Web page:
Letter 12: Burnout
On exhaustion, unhealthy predicaments, and finding balance
Imagine 60-80 hour work weeks for months on end, meetings day-in, day-out, unannounced job performance reviews, arriving early and staying late, work breaks you were told you couldn’t take, infighting from the staff, unpaid work you took home with you, and the constant feeling that you could be let go at any moment.
That was my previous job.
When I resigned, it was because I had developed multiple health issues while under their employ, including: a hernia sustained at the workplace, depression, and exhaustion from overwork and burnout. When I submitted my resignation, their final words to me were:
“We hope that moving on to your next opportunity will help make you a better person and improve your health condition.”
So what startup or web3 company did I leave? Well, none actually. All of that occurred at a private kindergarten I taught at in Japan. But little did I know in many ways it would prepare me for the work culture of web3, startups, and especially web3 startups.
Anyone reading this who has been part of a startup or involved in the web3 space is likely very familiar with burnout, which is not only incredibly common, it may even be the norm. But, there are ways to thrive in this environment, and little of it has to do with how much pain you’re able to withstand.
So let’s talk about it.
Stages of Work
“My only real motivation is not to be hassled. That, and the fear of losing my job. But you know, Bob, that will only make someone work just hard enough not to get fired.”
- Peter Gibbons, Office Space
In order to have a frank discussion about burn out, I needed a metric I could work with so readers could better identify their own work habits for comparison. So, I developed the simple, distinct, and super unscientific five stages of work:
Before we go any further, let’s start by breaking down what each of the stages mean so that we’re all on the same page.
Stage 1: Rest
As you might expect, rest is a period of limited to no exertion. The benefits of resting lie not in the output of your work produced, but in the opportunity to reset your battery, gather your thoughts, and recuperate from stress.
In theory, you can remain in this state as long as you like (although for most people, finances generally have something to say about that). Periods of rest are not only beneficial for personal and professional growth, they are necessary.
Conversely, rest can see diminishing returns over time. But how much is too much? Ideally, rest should be long enough to feel replenished and refreshed, but not long enough to become restless, stagnant, or fall behind on any pressing responsibilities.
Stage 2: Productivity
Given reasonable work hours and breaks, one can remain in a state of productivity for most of their professional life.
Being productive encompasses doing one’s work at a satisfactory to high level, and meeting job expectations. I’ve found that a lot of people willfully remain at this stage for three very different reasons:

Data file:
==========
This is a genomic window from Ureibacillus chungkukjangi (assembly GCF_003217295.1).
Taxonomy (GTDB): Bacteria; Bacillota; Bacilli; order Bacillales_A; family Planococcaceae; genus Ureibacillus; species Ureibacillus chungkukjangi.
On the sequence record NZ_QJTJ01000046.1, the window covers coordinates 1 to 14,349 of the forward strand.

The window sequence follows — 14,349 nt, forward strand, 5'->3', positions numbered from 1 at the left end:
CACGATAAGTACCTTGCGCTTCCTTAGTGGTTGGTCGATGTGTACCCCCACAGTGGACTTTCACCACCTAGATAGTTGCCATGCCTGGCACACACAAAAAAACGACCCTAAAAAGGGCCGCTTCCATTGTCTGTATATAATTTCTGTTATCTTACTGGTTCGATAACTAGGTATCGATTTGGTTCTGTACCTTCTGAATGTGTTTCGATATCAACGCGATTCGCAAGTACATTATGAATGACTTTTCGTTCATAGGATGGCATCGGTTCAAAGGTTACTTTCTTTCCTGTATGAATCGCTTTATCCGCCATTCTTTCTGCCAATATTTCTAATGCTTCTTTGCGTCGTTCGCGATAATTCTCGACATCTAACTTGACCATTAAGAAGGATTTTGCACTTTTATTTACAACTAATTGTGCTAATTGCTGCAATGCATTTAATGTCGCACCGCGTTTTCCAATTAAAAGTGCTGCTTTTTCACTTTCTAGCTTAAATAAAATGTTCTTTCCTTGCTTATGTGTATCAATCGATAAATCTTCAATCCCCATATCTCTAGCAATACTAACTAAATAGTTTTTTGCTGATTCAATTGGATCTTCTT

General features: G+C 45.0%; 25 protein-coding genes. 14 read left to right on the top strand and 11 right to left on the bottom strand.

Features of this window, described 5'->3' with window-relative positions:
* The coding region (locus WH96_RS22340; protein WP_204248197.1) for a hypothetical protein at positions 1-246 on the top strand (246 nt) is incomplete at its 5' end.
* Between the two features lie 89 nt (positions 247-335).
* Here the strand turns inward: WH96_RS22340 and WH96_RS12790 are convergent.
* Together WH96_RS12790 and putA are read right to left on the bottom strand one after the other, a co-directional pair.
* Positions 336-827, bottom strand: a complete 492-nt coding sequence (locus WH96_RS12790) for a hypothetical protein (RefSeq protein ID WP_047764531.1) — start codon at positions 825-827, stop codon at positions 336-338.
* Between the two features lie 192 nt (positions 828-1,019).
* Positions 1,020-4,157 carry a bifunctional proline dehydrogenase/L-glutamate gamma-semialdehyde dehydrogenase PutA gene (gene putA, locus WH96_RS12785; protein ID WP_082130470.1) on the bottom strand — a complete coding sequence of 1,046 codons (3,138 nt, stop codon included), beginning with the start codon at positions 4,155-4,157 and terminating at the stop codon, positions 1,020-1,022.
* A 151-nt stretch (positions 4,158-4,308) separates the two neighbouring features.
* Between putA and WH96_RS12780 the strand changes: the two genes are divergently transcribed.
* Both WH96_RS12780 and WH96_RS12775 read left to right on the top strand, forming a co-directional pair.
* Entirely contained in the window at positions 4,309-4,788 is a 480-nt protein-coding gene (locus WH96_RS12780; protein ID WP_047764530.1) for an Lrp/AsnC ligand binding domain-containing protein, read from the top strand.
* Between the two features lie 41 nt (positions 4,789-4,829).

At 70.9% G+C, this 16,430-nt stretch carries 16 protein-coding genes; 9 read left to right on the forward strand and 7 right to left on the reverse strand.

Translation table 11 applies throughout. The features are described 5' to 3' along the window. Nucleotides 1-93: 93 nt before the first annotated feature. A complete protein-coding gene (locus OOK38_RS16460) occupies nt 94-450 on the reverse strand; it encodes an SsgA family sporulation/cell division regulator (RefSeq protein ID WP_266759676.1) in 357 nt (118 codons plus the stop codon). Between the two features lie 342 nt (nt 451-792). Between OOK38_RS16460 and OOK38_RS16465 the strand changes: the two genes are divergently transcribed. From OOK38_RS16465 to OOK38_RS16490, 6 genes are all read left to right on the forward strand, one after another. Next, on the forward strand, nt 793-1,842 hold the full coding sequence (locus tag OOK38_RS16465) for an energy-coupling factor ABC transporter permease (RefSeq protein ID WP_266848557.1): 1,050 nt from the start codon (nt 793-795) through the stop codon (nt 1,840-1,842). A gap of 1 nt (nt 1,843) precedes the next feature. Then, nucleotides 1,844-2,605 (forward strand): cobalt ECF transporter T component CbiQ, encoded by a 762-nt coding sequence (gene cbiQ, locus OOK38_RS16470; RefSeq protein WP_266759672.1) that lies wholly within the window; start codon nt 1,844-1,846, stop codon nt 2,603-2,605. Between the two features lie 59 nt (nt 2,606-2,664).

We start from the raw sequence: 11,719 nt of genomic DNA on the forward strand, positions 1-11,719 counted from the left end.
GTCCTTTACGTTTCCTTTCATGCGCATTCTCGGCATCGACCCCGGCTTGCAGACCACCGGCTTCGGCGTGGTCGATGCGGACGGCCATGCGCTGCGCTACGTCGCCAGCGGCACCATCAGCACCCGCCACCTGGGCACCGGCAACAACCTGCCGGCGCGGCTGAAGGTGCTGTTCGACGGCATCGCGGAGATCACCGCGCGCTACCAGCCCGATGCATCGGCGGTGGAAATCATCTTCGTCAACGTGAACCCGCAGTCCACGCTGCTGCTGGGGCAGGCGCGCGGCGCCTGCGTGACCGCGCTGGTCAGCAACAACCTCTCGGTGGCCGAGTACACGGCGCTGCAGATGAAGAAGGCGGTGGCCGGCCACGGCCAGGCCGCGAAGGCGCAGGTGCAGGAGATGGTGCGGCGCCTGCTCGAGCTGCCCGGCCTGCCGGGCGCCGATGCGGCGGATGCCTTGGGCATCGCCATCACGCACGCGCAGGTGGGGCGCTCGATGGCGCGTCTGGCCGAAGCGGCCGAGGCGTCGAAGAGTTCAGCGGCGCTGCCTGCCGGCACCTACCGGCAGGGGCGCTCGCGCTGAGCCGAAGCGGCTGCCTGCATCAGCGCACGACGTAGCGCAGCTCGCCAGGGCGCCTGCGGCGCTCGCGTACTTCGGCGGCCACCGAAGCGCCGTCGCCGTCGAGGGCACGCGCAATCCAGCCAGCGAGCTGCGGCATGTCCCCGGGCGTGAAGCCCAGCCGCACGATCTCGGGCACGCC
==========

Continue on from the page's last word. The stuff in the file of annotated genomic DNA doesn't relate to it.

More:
They are content with where they are.
They don’t see sufficient enough benefits to increase their workload.
They don’t see any means of advancement.
Burnout can begin to surface in this stage, particularly if stuck in a job that offers no satisfaction.
Stage 3: Proactivity
Being in a stage of proactivity is when one goes beyond their required duties and responsibilities and looks for ways to optimize, benefit, or otherwise improve the business in some form or manner.
Being proactive requires substantially more effort than the previous stage (productivity). That effort can come from not only increased hours at work, but more importantly (and harder to quantify) the mental hours one spends in problem solving and abstract thinking.
It is possible to remain in a state of proactivity for long stretches of time: weeks, months, sometimes even years, so long as you find the work rewarding, you still have meaningful breaks, and/or you are well compensated for your efforts. Without that, burn-out can set in relatively quickly.
Most individuals in web3, startups, or web3 startups probably find this as their baseline or bare minimum in terms of work output.
Stage 4: Burn
A period of intense productivity, requiring another substantial increase in mental energy, time invested, and effort exerted. Burn is the first stage that is under no circumstances sustainable over long periods of time, due to the high level of exertion it places on your mind and body. It is best used in small, infrequent bursts with a specific short-term goal in mind, otherwise it is a virtual certainty that burnout will come on hard.
Negative effects can generally be felt within a few days of burn, and almost always within a week or two.
Stage 5: Crunch
The most profoundly unhealthy stage of work; a period of extended burnout.
Someone trapped in crunch is likely working from the moment they wake up to the moment they go to sleep. Speaking of sleep, there’s a good chance that the amount they get in crunch is also drastically reduced, in an effort to maximize the amount of working hours in a day. Being in a state of crunch means barely taking any time for meals or hygiene, yet alone having time for friends, family, or any non-work related activities.
Crunch is extremely unsustainable, and for most people it cannot last more than a few days before over exertion and massive health consequences begin to rear its ugly head.
Returning to my example that I shared about my previous employment in Japan, the Japanese famously have a specific term for this sort of thing: 過労死 (karoshi), or “death by overwork”.
This most frequently materializes in the form of strokes and heart attacks, brought on by unrelenting stress, malnourishment, and overwork. While it has long been associated with Japan and the work culture in much of Asia, it can certainly be found all over the world.
Signs of Burnout
“I have put my heart and soul into my work, and I have lost my mind in the process.”
- Falsely attributed to Vincent Van Gogh, but pretty damn quotable nonetheless
Burnout comes in many forms and can vary drastically from person to person. Some of the more common signs may include: